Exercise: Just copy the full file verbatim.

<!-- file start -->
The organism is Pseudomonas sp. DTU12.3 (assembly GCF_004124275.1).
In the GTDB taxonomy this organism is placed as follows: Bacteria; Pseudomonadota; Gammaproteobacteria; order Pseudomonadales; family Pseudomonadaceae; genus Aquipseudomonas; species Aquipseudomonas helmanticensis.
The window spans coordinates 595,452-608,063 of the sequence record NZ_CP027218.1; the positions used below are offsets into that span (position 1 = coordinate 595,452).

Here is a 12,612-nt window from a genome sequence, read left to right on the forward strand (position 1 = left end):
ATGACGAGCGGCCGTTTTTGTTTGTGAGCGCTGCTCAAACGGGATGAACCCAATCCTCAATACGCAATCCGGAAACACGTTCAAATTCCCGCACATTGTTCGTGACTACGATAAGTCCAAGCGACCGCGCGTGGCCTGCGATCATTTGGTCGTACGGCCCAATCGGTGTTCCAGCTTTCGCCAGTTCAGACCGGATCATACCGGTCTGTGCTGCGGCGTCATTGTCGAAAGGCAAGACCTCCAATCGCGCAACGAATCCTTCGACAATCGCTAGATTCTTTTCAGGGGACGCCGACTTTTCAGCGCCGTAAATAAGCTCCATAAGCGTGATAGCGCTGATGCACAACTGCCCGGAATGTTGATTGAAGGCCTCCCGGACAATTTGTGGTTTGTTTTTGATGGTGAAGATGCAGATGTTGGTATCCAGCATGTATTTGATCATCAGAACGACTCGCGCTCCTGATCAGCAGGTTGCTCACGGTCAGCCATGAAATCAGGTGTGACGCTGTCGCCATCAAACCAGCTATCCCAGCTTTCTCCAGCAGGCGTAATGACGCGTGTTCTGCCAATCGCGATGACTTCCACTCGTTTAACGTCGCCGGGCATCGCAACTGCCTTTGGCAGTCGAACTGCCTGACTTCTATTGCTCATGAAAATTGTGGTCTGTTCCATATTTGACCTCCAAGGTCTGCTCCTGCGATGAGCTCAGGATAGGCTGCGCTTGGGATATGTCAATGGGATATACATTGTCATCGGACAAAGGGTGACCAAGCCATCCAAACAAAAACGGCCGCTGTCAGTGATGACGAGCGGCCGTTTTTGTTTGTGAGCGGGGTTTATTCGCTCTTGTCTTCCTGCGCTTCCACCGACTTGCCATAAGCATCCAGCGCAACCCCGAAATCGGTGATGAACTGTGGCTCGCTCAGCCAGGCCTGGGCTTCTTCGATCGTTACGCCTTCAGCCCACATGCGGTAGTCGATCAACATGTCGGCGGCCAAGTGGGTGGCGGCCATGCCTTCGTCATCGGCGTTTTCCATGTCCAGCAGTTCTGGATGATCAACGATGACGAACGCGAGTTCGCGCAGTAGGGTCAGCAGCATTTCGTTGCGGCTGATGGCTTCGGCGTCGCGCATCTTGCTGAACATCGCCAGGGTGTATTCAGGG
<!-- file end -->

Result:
The organism is Pseudomonas sp. DTU12.3 (assembly GCF_004124275.1).
In the GTDB taxonomy this organism is placed as follows: Bacteria; Pseudomonadota; Gammaproteobacteria; order Pseudomonadales; family Pseudomonadaceae; genus Aquipseudomonas; species Aquipseudomonas helmanticensis.
The window spans coordinates 595,452-608,063 of the sequence record NZ_CP027218.1; the positions used below are offsets into that span (position 1 = coordinate 595,452).

Here is a 12,612-nt window from a genome sequence, read left to right on the forward strand (position 1 = left end):
ATGACGAGCGGCCGTTTTTGTTTGTGAGCGCTGCTCAAACGGGATGAACCCAATCCTCAATACGCAATCCGGAAACACGTTCAAATTCCCGCACATTGTTCGTGACTACGATAAGTCCAAGCGACCGCGCGTGGCCTGCGATCATTTGGTCGTACGGCCCAATCGGTGTTCCAGCTTTCGCCAGTTCAGACCGGATCATACCGGTCTGTGCTGCGGCGTCATTGTCGAAAGGCAAGACCTCCAATCGCGCAACGAATCCTTCGACAATCGCTAGATTCTTTTCAGGGGACGCCGACTTTTCAGCGCCGTAAATAAGCTCCATAAGCGTGATAGCGCTGATGCACAACTGCCCGGAATGTTGATTGAAGGCCTCCCGGACAATTTGTGGTTTGTTTTTGATGGTGAAGATGCAGATGTTGGTATCCAGCATGTATTTGATCATCAGAACGACTCGCGCTCCTGATCAGCAGGTTGCTCACGGTCAGCCATGAAATCAGGTGTGACGCTGTCGCCATCAAACCAGCTATCCCAGCTTTCTCCAGCAGGCGTAATGACGCGTGTTCTGCCAATCGCGATGACTTCCACTCGTTTAACGTCGCCGGGCATCGCAACTGCCTTTGGCAGTCGAACTGCCTGACTTCTATTGCTCATGAAAATTGTGGTCTGTTCCATATTTGACCTCCAAGGTCTGCTCCTGCGATGAGCTCAGGATAGGCTGCGCTTGGGATATGTCAATGGGATATACATTGTCATCGGACAAAGGGTGACCAAGCCATCCAAACAAAAACGGCCGCTGTCAGTGATGACGAGCGGCCGTTTTTGTTTGTGAGCGGGGTTTATTCGCTCTTGTCTTCCTGCGCTTCCACCGACTTGCCATAAGCATCCAGCGCAACCCCGAAATCGGTGATGAACTGTGGCTCGCTCAGCCAGGCCTGGGCTTCTTCGATCGTTACGCCTTCAGCCCACATGCGGTAGTCGATCAACATGTCGGCGGCCAAGTGGGTGGCGGCCATGCCTTCGTCATCGGCGTTTTCCATGTCCAGCAGTTCTGGATGATCAACGATGACGAACGCGAGTTCGCGCAGTAGGGTCAGCAGCATTTCGTTGCGGCTGATGGCTTCGGCGTCGCGCATCTTGCTGAACATCGCCAGGGTGTATTCAGGG